Need we say more?
Keith Haring is one of the most iconic artists of all time. His use of bright colors and interesting characters catapulted him to the forefront of the underground arts scene when he arrived in New York from Pennsylvania when he was only 19 to enroll at The School of Visual Arts.
Haring was inspired by graffiti artists, and the art community that thrived outside of the traditional gallery/museum system. He began to make his mark when he used white chalk to mark up the empty advertising space in subway stations. This allowed Haring’s work to get in front of a huge audience, and helped him develop an original style. It was in that space that Haring developed his signature pieces: the radiant baby, the barking dog, and the running figure, while befriending other famous artists like Jean Michel Basquiat and Kenny Scharf.
Haring came to Philadelphia in 1987 to create a mural in collaboration with the City Kids of New York and The Brandywine Workshop. The mural was called “We The Youth”, and was created in honor of the bicentennial of the United States Constitution. The title itself is a play on words of the opening phrase of the constitution “We The People”.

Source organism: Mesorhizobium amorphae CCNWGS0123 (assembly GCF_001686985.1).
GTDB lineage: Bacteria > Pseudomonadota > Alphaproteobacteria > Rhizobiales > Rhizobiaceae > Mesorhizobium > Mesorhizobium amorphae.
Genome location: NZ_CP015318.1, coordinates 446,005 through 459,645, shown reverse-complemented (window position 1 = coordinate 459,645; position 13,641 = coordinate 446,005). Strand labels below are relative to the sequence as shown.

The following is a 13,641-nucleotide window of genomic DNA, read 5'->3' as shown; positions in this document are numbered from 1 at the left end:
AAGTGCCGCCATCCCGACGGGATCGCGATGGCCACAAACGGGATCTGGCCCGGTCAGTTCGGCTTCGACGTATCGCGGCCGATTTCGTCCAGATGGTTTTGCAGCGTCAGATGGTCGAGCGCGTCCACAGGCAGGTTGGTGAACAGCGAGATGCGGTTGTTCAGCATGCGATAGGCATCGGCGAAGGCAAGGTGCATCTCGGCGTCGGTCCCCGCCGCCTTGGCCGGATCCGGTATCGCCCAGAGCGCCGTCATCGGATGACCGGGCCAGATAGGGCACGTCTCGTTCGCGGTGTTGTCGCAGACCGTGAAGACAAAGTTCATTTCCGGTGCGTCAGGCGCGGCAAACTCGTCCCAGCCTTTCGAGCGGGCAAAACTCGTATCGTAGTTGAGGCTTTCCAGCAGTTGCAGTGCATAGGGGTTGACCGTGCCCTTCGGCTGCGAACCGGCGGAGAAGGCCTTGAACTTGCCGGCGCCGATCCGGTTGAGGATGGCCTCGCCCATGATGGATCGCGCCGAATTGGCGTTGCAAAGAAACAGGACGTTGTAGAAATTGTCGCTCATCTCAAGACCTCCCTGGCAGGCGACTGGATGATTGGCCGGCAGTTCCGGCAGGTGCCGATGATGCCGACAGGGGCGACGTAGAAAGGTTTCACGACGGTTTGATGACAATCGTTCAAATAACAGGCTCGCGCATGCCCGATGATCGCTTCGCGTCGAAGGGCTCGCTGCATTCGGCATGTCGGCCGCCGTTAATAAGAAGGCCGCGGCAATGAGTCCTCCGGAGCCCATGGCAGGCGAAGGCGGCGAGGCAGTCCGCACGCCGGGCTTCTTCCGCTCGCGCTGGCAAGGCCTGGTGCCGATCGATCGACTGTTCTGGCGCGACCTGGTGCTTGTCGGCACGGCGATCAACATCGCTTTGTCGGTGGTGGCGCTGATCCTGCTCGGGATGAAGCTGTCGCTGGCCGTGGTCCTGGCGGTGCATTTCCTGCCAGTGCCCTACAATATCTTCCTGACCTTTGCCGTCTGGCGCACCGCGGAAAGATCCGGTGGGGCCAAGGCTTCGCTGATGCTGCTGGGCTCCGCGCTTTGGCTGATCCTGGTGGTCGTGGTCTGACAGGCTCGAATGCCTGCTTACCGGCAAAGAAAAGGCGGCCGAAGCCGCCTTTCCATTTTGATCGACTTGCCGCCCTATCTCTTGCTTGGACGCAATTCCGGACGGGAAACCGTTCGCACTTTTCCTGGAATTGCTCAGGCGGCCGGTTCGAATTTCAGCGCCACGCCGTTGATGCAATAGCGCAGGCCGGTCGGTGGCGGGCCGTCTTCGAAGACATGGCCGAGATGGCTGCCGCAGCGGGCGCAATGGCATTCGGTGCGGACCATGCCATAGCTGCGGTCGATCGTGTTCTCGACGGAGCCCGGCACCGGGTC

The mural’s collaborators were primarily kids and teenagers who were members of the two organizations. Said Mykul Tronn, one of the art students who participated, “The picture doesn’t actually say much about the Constitution, but bringing people from all different backgrounds and all different places … to work on this mural is doing something unified, and that has to do with the constitution.”
Keith Haring wasn’t using this piece just to make a statement about the constitution: rather, he was trying to make a statement about the future and how important the youth are to the future of America.
Over the years, the mural started to wither away and was in desperate need for restoration, otherwise it would be lost forever. The Philadelphia Mural Arts Program noticed this problem and, to keep Haring’s original mission for this piece alive, decided to completely restore the mural in 2013 in collaboration with the Keith Haring Foundation. They were able to save the mural and now it can still be enjoyed (and hopefully will be for years to come). Haring’s message of positivity was saved, and continues to live on here in Philadelphia.
Obsessed with Philly’s street art like us? Don’t miss the first blog in this series on the legendary Shepard Fairey.
Get creative with [ 2 one 5 ] – we’re all about defying the standard.